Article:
Thornton said, “At the request of the students,” he was, in fact looking into outsourcing food services. “However, unlike the janitorial staff, this was not a cost-cutting measure; it was a way to improve the quality of the food. You will remain school system employees, receive the same pay, benefits, and VRS [Virginia Retirement System]. Only the management structure would change and recipes that are followed.”

Thornton agreed that food service workers do the best they can with the resources they have available. But, he said, “A large company has more buying power and resources, and they can add a nutritionist. If no one is affected and we can provide better food for our students, why would we not explore that avenue for our students?”

As a show of good faith, Thornton promised to share with the workers the draft request-for-proposal that spells out the conditions under which Mecklenburg County Schools would outsource its food services, including provisions that the number of employees will not decline and workers will remain school employees.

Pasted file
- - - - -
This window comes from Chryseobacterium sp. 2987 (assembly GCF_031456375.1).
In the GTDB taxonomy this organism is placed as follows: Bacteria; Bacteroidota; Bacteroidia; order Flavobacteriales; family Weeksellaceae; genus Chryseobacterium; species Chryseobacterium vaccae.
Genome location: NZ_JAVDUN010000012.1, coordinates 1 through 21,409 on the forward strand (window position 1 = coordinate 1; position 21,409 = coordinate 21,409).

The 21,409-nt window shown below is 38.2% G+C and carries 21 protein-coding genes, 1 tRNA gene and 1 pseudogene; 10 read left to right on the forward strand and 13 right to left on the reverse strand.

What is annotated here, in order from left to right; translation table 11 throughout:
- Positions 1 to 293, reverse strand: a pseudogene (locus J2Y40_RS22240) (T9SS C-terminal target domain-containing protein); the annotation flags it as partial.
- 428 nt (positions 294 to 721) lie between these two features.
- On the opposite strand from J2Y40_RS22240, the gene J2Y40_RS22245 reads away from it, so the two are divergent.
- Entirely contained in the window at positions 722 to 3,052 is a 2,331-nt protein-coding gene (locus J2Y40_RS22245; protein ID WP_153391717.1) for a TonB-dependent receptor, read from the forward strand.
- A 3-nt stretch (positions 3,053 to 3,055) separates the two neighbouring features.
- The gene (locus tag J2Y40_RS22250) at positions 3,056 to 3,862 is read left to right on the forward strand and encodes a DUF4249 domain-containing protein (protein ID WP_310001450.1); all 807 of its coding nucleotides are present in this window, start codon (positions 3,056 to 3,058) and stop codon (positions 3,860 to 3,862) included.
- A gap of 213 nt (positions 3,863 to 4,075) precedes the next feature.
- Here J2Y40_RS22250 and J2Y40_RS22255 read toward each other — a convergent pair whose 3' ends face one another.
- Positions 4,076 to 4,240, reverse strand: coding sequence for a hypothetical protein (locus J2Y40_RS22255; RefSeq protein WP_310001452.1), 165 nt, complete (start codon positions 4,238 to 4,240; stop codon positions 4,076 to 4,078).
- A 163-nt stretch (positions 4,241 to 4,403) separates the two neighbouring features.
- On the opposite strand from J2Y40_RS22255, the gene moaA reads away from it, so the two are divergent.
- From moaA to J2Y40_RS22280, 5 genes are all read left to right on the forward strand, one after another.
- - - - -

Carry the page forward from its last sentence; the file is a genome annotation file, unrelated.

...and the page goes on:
In other business at the regular monthly meeting of the School Board on Monday, trustee Dora Garner questioned the benefits of continuing language lessons using the Rosetta Stone program. She said she spoke with teachers, students, and parents: “They generally don’t like the way the program is being handled — students become bored, talkative, and engaged in other activity. The teachers are okay with its being a supplemental program, just not the main one.”

She added that students are not learning verb conjugation and their retention of foreign language is weak.

Board members Mary Hicks and Joan Wagstaff each suggested that the problem was not with the Rosetta Stone program but with the classroom instruction provided by the teachers. Wagstaff added, “before Rosetta Stone, our children were not learning how to speak a language and now they are.”